Epigenetics and diet

Epigenetics provides the means by which the environment and our own habits influence on our genetics and predisposition for diseases. The major external factors that can influence our epigenetics are diet, sport and stress. In this article, we will focus on diet.

Food comsumption can exert changes in our epigenetics and thereby impact on individual health, by affecting the catalytic activities of the enzymes responsible for writing, erasing and reading epigenetic modifications.

A number of food-derived metabolites are knwon (with less or more scientific evidence) to affect DNA methylation and histone modifications.

For example, the consumption of concord grape juice has been shown to decrease depression levels in mice due to the presence of dihydrocaffeic acid (DHCA) on this beverage. DHCA is an inhibitor of DNMT1, a writer of DNA methylation on the gene IL-6, which when methylated increases depression levels. Another ingredient in the concord beverage is malvidin-3′-O-glucoside (Mal-gluc), which has the effect of decreasing stress levels. Mal-gluc is an inhibitor of HDAC2, an eraser of histone H3 acetylations on the Rac1 gene. When H3 acetylation is high on this gene, stress levels decrease in mice.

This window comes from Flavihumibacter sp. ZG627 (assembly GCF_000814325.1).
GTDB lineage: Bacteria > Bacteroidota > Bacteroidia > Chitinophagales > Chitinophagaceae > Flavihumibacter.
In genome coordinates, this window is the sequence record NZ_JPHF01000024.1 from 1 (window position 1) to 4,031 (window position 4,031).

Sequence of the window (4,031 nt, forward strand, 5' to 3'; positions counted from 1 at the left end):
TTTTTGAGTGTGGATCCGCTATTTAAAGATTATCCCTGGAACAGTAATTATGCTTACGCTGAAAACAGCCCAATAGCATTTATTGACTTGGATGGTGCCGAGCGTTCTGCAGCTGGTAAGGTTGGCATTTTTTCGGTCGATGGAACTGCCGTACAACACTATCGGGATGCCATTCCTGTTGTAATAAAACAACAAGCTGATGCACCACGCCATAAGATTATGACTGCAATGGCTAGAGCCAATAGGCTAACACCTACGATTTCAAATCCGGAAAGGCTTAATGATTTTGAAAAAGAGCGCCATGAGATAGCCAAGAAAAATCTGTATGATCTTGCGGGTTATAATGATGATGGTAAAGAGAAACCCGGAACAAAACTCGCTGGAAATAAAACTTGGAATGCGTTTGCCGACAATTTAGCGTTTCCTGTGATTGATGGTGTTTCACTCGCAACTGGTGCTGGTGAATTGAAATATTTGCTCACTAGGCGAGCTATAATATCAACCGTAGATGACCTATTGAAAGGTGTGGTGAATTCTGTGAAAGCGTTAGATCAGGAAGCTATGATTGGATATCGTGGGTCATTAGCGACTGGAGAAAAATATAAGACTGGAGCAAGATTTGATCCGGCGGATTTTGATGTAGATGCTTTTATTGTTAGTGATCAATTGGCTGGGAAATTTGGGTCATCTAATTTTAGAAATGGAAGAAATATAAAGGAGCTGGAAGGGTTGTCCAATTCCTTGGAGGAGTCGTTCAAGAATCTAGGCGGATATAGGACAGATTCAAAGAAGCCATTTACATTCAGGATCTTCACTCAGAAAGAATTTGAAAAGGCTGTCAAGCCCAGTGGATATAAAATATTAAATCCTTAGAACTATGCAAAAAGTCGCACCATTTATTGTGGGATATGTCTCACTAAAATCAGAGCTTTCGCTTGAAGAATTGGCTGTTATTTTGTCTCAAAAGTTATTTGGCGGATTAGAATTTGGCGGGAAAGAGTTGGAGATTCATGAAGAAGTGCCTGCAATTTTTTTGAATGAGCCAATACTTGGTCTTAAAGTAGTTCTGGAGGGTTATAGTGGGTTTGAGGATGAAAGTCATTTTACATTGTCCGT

Another example on how diet affects our epigenetics has been found on a common food preservative: sodium benzoate. Sodium benzoate is metabolically converted into Benzoyl-CoA within our bodies. It has been shown that this derivative is used by writers to increase the levels of histone benzoylation. The implications of this epigenetic modification are still unknown.

As shown in the table above, some other metabolites can induce changes in the epigenome. At EpiQMAx, we collaborate with business partners from the nutraceutical industry to assess the effect of diet and nutritional supplements on the epigenetics of individuals.

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